The startling and violent ending may make it difficult to find an audience, but it is a valuable introduction to a...



An animal tale from the “Hans Christian Andersen of Japan” is now published in an English edition.

A lot of information about Japanese culture and custom is imparted in the course of this telling, which may appear rather strange to American eyes and ears. Gon is a fox who makes mischief. He empties the fishing basket of Hyoju and bites the head off the eel Hyoju had caught. Later, he finds the villagers making preparations for an event and discovers it is a funeral for Hyoju’s mother. Gon the fox thinks she must have desired the eel on her deathbed, so he resolves to make it up to Hyoju. Unfortunately, he does so by stealing sardines and gathering chestnuts and mushrooms and leaving them for Hyoju. The sardine seller gets angry with Hyoju, thinking he stole the fish, and a friend tells him the chestnuts and mushrooms must have come from God. Angered that Hyoju thanks God instead of him, Gon sneaks back to Hyoju’s house, where Hyoju recognizes him as the eel thief and shoots him. The story ends there. The sounds and sights of the natural world—bird song, water glistening on grass, the temple gong, a clover stuck to Hyoju’s cheek “as if it were a large mole”—form the texture of the tale. Mita’s beautiful and delicate original watercolors offer readers’ eyes large and lovely resting places as they make their ways through this long tale.

The startling and violent ending may make it difficult to find an audience, but it is a valuable introduction to a non-Western storytelling aesthetic. (Picture book. 7-10)

Pub Date: May 1, 2015

ISBN: 978-1-940842-03-5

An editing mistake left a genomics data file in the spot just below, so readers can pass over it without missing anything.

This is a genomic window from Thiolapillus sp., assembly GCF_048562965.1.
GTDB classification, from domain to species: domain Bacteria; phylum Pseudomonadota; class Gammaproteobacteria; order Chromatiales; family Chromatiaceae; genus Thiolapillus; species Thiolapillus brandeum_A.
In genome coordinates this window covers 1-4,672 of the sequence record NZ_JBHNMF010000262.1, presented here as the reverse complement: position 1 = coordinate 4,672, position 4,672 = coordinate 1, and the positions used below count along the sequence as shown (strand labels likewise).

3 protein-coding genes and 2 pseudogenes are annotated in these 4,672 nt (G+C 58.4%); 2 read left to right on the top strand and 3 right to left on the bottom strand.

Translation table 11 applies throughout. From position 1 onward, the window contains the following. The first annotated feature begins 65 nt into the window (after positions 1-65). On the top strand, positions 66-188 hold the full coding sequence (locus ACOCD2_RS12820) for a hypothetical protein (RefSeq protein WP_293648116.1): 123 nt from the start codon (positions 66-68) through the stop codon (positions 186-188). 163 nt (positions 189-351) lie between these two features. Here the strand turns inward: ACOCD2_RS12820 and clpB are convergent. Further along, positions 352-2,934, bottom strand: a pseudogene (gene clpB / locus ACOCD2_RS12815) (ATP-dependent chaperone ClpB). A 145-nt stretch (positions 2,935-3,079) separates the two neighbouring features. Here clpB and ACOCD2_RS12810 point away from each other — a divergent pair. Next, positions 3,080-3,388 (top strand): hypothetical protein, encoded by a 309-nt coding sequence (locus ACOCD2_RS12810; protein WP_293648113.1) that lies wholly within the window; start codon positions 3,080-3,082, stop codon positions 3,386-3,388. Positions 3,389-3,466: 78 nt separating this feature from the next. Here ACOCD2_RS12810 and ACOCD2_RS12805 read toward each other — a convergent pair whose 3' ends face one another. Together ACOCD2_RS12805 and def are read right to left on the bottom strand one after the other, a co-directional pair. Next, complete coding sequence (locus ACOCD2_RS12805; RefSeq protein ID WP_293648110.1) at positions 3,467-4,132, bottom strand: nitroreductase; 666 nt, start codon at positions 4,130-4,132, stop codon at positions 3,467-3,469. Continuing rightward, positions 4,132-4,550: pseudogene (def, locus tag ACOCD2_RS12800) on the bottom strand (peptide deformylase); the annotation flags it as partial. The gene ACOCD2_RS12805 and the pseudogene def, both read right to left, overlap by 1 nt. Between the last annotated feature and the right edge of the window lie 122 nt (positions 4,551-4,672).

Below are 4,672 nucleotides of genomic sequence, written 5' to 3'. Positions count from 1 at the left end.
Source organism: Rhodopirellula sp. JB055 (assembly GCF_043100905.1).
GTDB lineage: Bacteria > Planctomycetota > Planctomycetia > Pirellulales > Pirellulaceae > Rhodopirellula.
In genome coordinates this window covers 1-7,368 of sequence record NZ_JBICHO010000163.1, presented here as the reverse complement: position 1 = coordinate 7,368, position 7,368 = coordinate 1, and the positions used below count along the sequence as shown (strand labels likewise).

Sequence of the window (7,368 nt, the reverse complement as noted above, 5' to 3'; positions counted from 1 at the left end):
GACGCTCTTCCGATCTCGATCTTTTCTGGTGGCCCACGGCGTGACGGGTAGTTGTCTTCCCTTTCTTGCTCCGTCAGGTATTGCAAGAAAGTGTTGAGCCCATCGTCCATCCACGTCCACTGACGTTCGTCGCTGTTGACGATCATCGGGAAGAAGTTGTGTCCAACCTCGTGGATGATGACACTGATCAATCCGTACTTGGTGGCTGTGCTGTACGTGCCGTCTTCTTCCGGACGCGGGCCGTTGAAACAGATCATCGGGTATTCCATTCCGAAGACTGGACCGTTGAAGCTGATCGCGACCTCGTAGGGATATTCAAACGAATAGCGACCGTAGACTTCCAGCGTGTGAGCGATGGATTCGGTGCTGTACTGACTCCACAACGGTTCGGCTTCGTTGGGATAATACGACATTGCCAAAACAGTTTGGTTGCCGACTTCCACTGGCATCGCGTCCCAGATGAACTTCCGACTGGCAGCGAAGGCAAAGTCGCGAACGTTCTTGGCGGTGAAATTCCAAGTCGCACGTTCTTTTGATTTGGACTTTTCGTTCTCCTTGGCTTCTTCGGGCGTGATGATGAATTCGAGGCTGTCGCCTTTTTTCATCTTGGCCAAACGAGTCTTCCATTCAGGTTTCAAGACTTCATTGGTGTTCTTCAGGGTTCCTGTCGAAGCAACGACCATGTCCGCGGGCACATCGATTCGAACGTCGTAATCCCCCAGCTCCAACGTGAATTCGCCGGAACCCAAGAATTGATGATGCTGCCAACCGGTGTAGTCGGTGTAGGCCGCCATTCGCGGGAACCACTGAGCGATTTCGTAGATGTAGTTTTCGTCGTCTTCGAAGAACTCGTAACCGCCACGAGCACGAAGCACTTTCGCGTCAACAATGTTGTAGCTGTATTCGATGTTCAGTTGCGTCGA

Page Count: 36

Publisher: Museyon

Review Posted Online: March 3, 2015

Kirkus Reviews Issue: March 15, 2015

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This is rather a silly story, and I don't believe children will think it particularly funny. A paper hanger and painter finds time on his hands in winter, and spends it in reading of arctic exploration. It is all given reality when he receives a present of a penguin, which makes its nest in the refrigerator on cubes of ice, mates with a lonely penguin from the zoo, and produces a family of penguins which help set the Poppers on their feet.

Pub Date: Sept. 26, 1938

ISBN: 978-0-316-05843-8

Page Count: 139

Publisher: Little, Brown

Review Posted Online: Jan. 15, 2014

Kirkus Reviews Issue: Sept. 1, 1938

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A plucky mouse finds her true home in this warm, winning tale.


From the Heartwood Hotel series , Vol. 1

An orphan mouse unexpectedly arrives at Heartwood Hotel, which she hopes will become the home she’s seeking.

Mona’s never had a home for long. After a storm forces her to flee her latest forest shelter, she discovers an enormous tree with a heart carved into its trunk. When Mona presses the heart, a door opens, and she enters the lobby of Heartwood Hotel, where small forest critters hibernate, eat, and celebrate in safety. The kindhearted badger proprietor, Mr. Heartwood, takes pity on homeless Mona, allowing her to stay for the fall to assist the maid, Tilly, a red squirrel. Grateful to be at Heartwood, Mona strives to prove herself despite Tilly’s unfriendly attitude. Mona’s clever approaches with a wounded songbird, an anxious skunk, and a wayward bear win Mr. Heartwood’s approval. But when Mona accidentally breaks a rule, Tilly convinces her she will be fired. As Mona secretly leaves Heartwood, she discovers marauding wolves planning to crash Heartwood’s Snow Festival and devises a daring plan to save the place she regards as home. Charming anthropomorphic characters, humorous mishaps, and outside threats add to the drama. Delicate pencil illustrations reinforce Heartwood’s cozy home theme. A sequel, The Greatest Gift, publishes simultaneously.

A plucky mouse finds her true home in this warm, winning tale. (Animal fantasy. 7-10)

Pub Date: July 4, 2017

ISBN: 978-1-4847-3161-1

Page Count: 176

Publisher: Disney-Hyperion

Review Posted Online: April 17, 2017

Kirkus Reviews Issue: May 1, 2017

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